LeftHand Networks' software is targeted mainly at midsize companies or branches of large corporations, and uses the popular iSCSI storage area network (SAN) protocol to consolidate data into remote data centre storage arrays, allowing data to be transferred quickly between hosts if one goes down.
The company claimed that its software is ideal for backup and recovery operations because it offers data replication, bandwidth management and failover protection.
"Customers need a faster, less complex and more economical route to storage networking to better protect their critical business data," said Dave Roberson, senior vice president at HP StorageWorks.
"The acquisition of LeftHand Networks significantly expands our storage portfolio, enabling HP to deliver an expanded suite of storage functionality, scalable capacity and interconnect options for every budget and performance requirement."
LeftHand Networks recently announced its eighth generation of SAN/iQ storage software designed to simplify the management of virtualisation infrastructures.
The software contains technologies such as thin provisioning and linked clones to reduce storage requirements and power consumption.
If the final conditions are accepted, LeftHand Networks' portfolio will head HP's midrange suite of iSCSI solutions, building on HP StorageWorks' All-in-One Storage system and Modular Smart Array offerings that target the low end of the market and the StorageWorks Enterprise Virtual Array line that targets the high end.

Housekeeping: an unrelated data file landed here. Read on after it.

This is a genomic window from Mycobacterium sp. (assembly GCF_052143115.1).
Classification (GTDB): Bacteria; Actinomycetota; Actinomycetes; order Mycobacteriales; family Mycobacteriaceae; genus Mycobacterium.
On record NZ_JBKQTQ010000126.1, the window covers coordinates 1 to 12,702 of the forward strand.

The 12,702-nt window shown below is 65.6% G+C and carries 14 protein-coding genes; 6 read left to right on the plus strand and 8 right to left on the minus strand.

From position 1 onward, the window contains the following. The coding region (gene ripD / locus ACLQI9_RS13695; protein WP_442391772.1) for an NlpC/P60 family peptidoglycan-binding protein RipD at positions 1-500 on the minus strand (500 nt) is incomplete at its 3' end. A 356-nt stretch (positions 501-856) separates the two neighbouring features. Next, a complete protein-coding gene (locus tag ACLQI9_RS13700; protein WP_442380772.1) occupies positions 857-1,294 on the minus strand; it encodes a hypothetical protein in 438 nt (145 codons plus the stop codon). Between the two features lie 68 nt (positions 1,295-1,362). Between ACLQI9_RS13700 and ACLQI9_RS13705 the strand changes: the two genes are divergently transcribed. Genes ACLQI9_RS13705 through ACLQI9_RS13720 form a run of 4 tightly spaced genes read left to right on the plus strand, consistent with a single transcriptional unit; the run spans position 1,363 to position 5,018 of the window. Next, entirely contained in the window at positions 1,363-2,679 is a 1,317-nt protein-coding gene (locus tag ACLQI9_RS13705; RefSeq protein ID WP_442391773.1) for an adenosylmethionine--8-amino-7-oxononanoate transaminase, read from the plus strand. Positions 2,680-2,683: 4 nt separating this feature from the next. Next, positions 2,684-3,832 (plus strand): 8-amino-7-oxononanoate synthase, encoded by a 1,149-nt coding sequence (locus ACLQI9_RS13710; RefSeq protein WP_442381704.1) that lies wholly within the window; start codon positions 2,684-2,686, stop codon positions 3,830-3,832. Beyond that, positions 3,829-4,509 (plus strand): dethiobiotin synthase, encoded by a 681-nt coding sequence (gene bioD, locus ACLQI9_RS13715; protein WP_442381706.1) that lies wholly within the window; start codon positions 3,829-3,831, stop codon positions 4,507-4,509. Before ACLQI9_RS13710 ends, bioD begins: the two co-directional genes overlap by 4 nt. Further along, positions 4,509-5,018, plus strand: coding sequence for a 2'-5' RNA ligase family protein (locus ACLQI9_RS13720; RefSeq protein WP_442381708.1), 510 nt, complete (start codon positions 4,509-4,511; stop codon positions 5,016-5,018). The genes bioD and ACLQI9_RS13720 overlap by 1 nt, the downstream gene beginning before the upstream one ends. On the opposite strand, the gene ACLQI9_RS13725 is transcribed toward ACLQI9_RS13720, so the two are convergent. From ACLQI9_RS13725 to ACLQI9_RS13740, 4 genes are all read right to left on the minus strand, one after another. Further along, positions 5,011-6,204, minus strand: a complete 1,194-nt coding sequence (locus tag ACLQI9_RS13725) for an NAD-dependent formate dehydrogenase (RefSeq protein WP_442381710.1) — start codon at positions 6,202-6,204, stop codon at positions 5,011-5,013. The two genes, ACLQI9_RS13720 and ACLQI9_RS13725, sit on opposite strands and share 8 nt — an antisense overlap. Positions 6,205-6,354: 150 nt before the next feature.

LeftHand Networks is an established partner of HP's, already offering certified solutions that work with HP products, including HP ProLiant servers and HP BladeSystem infrastructure.
The firm has 215 employees and more than 11,000 installations across 3,000 customers worldwide. The transaction is expected to close in HP's first fiscal quarter of 2009.
Also announced today was the availability of Microsoft's Hyper-V Server 2008 which is available to download at no cost.
"Customers have been telling us that virtualisation is a top priority, but they continue to face multiple barriers to adoption, such as costs, complex tools and limited certified virtualisation professionals," said Zane Adam, senior director of virtualisation strategy at Microsoft.
"In response, Microsoft is breaking down these barriers through new training programmes and services, interoperability, centralised management tools, and a broad partner ecosystem built around the Windows hypervisor to help make virtualisation ubiquitous."
Microsoft unveiled Hyper-V for Windows Server 2008 in June, but it has lacked vital management support until now. Experts believe that Microsoft might soon have capabilities to match those of virtualisation leader VMware, while being able to beat it on price.
"If you want to virtualise Windows, you still need Windows licences. Microsoft has the ability to offer a more compelling price point," said Chris Ingle of research firm IDC. This is because Microsoft can offer its product for little or no extra cost above that of Windows itself.
However, Ingle added that performance will also prove a key factor in the data centre. "Enterprises will be interested in the overheads of Hyper-V versus those of VMware, and we just don't know enough about that yet," he said.
HP and Microsoft advance virtualisation offerings
By Rosalie Marshall on Oct 2, 2008 7:10AM